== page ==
As-Sunnah Vol. 2 Issue No. 3


Moderation in Charity Page 2

Some people claim Islam, yet, prefer to take their understanding of charity, simplicity, asceticism and zuhd, from misguided monastic religions. They have adopted many false ideas from monasticism, and selectively quote the Book and the Sunnah in order to justify their misguided ideas. When it comes to matters like giving more than one is required in charity, not hoarding one’s wealth, not seeking worldly possessions, etc. they selectively quote the actions of certain Sahabah (radhi allahu anhu), thereby, giving the incorrect impression that like monastic religions, Islam too, teaches its followers to do away with all one’s wealth. Needless to say, those who reads such books on the 'virtues of charity' never implement what they read in their practical life, if at all, it makes them less enthusiastic about persuing their education, careers and goals.

It is sufficient a refutation to say to the promoters of such books, that those from the pious predecessors (salaf) who exceeded in giving their wealth, did not also run away from their financial obligation towards the dependants and they certainly did not depend on begging and charity for their livelihood. Following are some incidents of the remarkable sacrifices by our pious predecessors and what the scholars understood of their actions.

It was narrated that Ka'b Ibn Malik (radhi allahu anhu) related, 'I said, 'O Messenger of Allah, as a sign of my repentance, I will give away some of my wealth in charity to Allah and His Messenger.’ The Messenger of Allah (sallallahu aliahi wa-sallam) said, 'Keep some of your wealth for yourself, that will be better for you.' [Saheeh al-Bukharee (2552) and Saheeh Muslim (4973)]

Ash-Shawkani (rahimahullah) said, 'The Hadeeth of Ka'b indicates that it is prescribed for the one who wants to give all his wealth in charity to keep some of it. This does not imply that if he wanted to go ahead with it, he would not be able to do so. It was said that giving all one's wealth in charity varies according to one's situation. If a person is strong and knows that he will be able to bear the consequences with patience, then there is no reason why he should not do that. Based on that, we may interpret the action of Abu Bakr al-Siddeeq (radhi allahu anhu) and the way in which the Ansar y preferred others to themselves, even though, they were in need. [See, Soorah al-Hashr (59): 9] However, if a person is not like that, then he should not do it (i.e. give away all one’s wealth in charity). This is how the words, 'There is no charity except when one has the means' should be interpreted. According to another report, 'The best of charity is that which is given when one has the means.' [al-Nayl (8/288)]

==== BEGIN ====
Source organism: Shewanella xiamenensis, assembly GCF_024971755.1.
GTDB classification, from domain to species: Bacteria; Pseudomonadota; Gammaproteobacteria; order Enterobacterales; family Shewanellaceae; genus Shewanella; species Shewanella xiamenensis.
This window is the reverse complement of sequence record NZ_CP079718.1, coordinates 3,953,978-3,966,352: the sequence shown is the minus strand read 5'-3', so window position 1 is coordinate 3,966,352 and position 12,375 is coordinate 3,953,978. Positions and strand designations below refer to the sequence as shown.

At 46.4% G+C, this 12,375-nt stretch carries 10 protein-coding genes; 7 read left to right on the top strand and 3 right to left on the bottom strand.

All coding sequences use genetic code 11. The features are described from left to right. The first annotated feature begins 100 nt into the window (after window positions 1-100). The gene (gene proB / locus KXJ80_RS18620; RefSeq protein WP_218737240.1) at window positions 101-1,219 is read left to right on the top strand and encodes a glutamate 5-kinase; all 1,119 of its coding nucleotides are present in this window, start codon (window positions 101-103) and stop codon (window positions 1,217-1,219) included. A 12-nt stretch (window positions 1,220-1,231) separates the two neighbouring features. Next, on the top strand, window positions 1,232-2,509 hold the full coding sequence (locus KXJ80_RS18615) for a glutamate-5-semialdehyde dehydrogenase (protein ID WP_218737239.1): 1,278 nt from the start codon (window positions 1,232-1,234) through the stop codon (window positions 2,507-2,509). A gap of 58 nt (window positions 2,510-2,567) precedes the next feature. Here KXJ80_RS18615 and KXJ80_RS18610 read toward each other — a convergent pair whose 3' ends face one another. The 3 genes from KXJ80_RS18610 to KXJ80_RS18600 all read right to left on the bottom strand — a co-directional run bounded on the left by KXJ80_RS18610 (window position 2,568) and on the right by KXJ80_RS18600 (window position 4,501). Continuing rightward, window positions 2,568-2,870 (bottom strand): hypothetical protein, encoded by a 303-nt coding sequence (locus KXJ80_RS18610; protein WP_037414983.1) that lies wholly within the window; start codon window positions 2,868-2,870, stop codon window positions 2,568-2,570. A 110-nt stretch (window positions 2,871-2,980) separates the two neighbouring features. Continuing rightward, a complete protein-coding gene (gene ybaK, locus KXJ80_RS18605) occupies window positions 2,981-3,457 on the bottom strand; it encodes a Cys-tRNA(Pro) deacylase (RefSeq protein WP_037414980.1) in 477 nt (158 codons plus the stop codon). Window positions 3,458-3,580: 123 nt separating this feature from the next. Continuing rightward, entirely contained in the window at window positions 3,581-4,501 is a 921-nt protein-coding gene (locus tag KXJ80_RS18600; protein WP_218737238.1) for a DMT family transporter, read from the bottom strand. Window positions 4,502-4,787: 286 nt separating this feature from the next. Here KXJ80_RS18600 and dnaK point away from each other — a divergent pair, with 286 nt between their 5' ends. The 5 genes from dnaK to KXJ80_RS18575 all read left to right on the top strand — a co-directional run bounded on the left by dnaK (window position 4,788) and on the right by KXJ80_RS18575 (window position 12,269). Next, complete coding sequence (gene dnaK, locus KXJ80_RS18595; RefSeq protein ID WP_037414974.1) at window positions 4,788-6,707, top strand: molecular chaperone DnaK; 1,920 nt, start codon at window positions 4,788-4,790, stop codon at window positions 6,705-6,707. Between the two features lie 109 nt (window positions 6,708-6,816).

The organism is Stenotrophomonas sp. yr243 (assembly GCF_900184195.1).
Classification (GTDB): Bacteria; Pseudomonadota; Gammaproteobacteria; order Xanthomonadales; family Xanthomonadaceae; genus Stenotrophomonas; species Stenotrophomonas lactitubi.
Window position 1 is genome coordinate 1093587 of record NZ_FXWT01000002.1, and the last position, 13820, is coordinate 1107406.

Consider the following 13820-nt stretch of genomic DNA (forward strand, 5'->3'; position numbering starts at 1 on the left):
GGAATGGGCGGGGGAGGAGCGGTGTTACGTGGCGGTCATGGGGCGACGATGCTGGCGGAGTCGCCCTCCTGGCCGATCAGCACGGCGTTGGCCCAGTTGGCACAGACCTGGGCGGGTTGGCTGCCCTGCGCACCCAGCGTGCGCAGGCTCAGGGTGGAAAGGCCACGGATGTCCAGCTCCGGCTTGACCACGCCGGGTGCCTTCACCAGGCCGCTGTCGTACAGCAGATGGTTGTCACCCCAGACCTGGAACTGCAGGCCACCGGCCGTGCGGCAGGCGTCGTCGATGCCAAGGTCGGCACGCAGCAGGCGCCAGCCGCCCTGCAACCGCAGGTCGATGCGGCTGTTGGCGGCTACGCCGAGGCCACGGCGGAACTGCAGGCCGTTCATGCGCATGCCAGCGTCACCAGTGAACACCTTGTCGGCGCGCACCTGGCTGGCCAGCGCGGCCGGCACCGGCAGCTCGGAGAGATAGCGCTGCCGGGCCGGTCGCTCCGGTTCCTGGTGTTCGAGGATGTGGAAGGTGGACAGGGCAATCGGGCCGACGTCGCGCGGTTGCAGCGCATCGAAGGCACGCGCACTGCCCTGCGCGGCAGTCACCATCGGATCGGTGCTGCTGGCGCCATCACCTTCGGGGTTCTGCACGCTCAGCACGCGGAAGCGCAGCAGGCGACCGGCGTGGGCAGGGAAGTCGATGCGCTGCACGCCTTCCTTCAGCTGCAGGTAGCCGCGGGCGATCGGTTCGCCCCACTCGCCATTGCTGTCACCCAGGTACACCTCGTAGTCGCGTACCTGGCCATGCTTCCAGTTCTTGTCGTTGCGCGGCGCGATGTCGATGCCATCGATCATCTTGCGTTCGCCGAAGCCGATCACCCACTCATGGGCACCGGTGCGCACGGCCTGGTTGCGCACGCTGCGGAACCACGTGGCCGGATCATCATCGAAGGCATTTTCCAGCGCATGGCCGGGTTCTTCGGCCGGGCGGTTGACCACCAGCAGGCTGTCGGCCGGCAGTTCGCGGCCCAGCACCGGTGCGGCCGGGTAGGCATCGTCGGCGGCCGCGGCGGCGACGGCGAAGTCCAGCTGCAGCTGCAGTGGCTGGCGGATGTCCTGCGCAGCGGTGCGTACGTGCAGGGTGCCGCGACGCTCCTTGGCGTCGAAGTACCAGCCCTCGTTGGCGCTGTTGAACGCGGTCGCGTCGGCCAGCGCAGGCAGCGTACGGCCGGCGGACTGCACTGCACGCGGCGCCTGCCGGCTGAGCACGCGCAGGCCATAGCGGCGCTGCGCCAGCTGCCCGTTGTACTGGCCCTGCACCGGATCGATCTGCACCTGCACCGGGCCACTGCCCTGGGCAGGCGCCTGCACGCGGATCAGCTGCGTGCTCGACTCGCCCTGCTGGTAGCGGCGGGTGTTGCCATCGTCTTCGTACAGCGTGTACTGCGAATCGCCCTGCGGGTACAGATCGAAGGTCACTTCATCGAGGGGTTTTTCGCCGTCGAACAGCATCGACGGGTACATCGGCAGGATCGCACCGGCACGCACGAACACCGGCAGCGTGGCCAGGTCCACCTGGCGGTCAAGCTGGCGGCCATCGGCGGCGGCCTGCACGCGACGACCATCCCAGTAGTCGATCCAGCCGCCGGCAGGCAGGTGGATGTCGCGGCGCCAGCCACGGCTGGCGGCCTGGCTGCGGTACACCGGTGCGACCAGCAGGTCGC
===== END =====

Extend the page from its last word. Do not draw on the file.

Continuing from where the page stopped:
It was narrated that Anas Ibn Malik (radhi allahu anhu) said, 'Abu Talha was the richest man among the Ansar in Medina in terms of date palm trees, and the most beloved of his wealth to him was the garden of Bayruha. It was opposite the mosque and the Messenger of Allah (sallallahu aliahi wa-sallam) used to go there and drink its water, which was good.' Anas added, 'When the verse, 'By no means shall you attain Al-Birr (lit. piety, righteousness - here it means Allah's reward, i.e. Paradise), unless you spend (in Allah's Cause) of that which you love' [Soorah aal-Imran (3): 92] was revealed, Abu Talhah stood up and went to the Messenger of Allah (sallallahu aliahi wa-sallam) and said, 'O Messenger of Allah, Allah says, 'By no means shall you attain Al-Birr, unless you spend (in Allah's Cause) of that which you love…', The most beloved of my wealth to me is the garden of Bayruha, and I am giving it in charity to Allah, hoping to find reward for that with Allah. So dispose of it, O Messenger of Allah, as Allah shows you.' The Messenger of Allah (sallallahu aliahi wa-sallam) said, 'Bravo! That is a good deal, that is a good deal. I have heard what you said and I think that you should give it to your relatives.' Abu Talha said, 'I will do that, O Messenger of Allah.' So Abu Talha shared it out among his relatives and cousins (sons of his paternal uncles).' [(Agreed upon) Saheeh al-Bukharee (1368)]

Ash-Shawkaani (rahimahullah) said in al-Nayl (3/36), 'This indicates that it is permissible to give more than one third of one's wealth in charity when one is alive and not suffering from terminal illness, because the Prophet (sallallahu aliahi wa-sallam) did not ask Abu Talhah how much he wanted to give in charity, but he said to Sa'd ibn Abi Waqqas when he was sick, 'A third is a lot.’

Taken from As-Sunnah Newsletter -


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